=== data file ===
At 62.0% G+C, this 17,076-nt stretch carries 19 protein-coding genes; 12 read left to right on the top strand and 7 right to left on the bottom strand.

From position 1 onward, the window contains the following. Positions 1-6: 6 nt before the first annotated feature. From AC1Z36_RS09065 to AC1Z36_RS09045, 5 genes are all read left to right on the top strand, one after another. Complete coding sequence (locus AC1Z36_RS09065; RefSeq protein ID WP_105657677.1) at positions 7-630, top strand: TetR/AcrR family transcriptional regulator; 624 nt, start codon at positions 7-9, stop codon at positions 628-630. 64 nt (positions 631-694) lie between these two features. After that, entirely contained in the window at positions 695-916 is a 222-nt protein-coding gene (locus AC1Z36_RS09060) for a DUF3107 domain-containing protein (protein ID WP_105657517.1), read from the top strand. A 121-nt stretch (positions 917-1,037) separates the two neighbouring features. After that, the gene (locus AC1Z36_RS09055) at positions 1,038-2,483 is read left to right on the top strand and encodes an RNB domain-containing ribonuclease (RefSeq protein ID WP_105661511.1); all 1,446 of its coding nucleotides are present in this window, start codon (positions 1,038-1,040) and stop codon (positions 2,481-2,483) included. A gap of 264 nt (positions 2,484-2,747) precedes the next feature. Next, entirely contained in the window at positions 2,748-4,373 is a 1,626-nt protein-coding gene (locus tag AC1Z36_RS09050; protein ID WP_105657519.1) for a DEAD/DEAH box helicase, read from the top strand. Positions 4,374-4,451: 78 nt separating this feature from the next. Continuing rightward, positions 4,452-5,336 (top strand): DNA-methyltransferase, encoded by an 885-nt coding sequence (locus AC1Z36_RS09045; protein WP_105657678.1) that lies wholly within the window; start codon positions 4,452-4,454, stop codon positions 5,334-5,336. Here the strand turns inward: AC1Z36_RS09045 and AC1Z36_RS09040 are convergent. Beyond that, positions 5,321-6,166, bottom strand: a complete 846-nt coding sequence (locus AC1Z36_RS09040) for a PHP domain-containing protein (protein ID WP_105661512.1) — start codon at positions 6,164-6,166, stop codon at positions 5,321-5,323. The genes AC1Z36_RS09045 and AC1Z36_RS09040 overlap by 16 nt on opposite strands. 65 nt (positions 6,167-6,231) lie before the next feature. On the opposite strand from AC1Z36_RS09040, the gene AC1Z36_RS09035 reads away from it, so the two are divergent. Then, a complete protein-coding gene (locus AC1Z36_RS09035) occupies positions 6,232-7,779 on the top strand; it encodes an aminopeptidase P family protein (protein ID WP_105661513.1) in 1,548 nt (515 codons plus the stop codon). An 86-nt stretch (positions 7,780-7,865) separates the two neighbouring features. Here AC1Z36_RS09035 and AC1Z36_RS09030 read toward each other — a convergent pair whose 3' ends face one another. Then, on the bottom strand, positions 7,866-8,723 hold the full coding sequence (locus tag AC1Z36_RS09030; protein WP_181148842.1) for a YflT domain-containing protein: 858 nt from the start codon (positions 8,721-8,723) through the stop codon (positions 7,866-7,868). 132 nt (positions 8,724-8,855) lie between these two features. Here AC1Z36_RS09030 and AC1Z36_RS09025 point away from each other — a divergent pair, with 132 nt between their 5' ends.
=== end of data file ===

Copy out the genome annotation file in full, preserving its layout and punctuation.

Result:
At 62.0% G+C, this 17,076-nt stretch carries 19 protein-coding genes; 12 read left to right on the top strand and 7 right to left on the bottom strand.

From position 1 onward, the window contains the following. Positions 1-6: 6 nt before the first annotated feature. From AC1Z36_RS09065 to AC1Z36_RS09045, 5 genes are all read left to right on the top strand, one after another. Complete coding sequence (locus AC1Z36_RS09065; RefSeq protein ID WP_105657677.1) at positions 7-630, top strand: TetR/AcrR family transcriptional regulator; 624 nt, start codon at positions 7-9, stop codon at positions 628-630. 64 nt (positions 631-694) lie between these two features. After that, entirely contained in the window at positions 695-916 is a 222-nt protein-coding gene (locus AC1Z36_RS09060) for a DUF3107 domain-containing protein (protein ID WP_105657517.1), read from the top strand. A 121-nt stretch (positions 917-1,037) separates the two neighbouring features. After that, the gene (locus AC1Z36_RS09055) at positions 1,038-2,483 is read left to right on the top strand and encodes an RNB domain-containing ribonuclease (RefSeq protein ID WP_105661511.1); all 1,446 of its coding nucleotides are present in this window, start codon (positions 1,038-1,040) and stop codon (positions 2,481-2,483) included. A gap of 264 nt (positions 2,484-2,747) precedes the next feature. Next, entirely contained in the window at positions 2,748-4,373 is a 1,626-nt protein-coding gene (locus tag AC1Z36_RS09050; protein ID WP_105657519.1) for a DEAD/DEAH box helicase, read from the top strand. Positions 4,374-4,451: 78 nt separating this feature from the next. Continuing rightward, positions 4,452-5,336 (top strand): DNA-methyltransferase, encoded by an 885-nt coding sequence (locus AC1Z36_RS09045; protein WP_105657678.1) that lies wholly within the window; start codon positions 4,452-4,454, stop codon positions 5,334-5,336. Here the strand turns inward: AC1Z36_RS09045 and AC1Z36_RS09040 are convergent. Beyond that, positions 5,321-6,166, bottom strand: a complete 846-nt coding sequence (locus AC1Z36_RS09040) for a PHP domain-containing protein (protein ID WP_105661512.1) — start codon at positions 6,164-6,166, stop codon at positions 5,321-5,323. The genes AC1Z36_RS09045 and AC1Z36_RS09040 overlap by 16 nt on opposite strands. 65 nt (positions 6,167-6,231) lie before the next feature. On the opposite strand from AC1Z36_RS09040, the gene AC1Z36_RS09035 reads away from it, so the two are divergent. Then, a complete protein-coding gene (locus AC1Z36_RS09035) occupies positions 6,232-7,779 on the top strand; it encodes an aminopeptidase P family protein (protein ID WP_105661513.1) in 1,548 nt (515 codons plus the stop codon). An 86-nt stretch (positions 7,780-7,865) separates the two neighbouring features. Here AC1Z36_RS09035 and AC1Z36_RS09030 read toward each other — a convergent pair whose 3' ends face one another. Then, on the bottom strand, positions 7,866-8,723 hold the full coding sequence (locus tag AC1Z36_RS09030; protein WP_181148842.1) for a YflT domain-containing protein: 858 nt from the start codon (positions 8,721-8,723) through the stop codon (positions 7,866-7,868). 132 nt (positions 8,724-8,855) lie between these two features. Here AC1Z36_RS09030 and AC1Z36_RS09025 point away from each other — a divergent pair, with 132 nt between their 5' ends.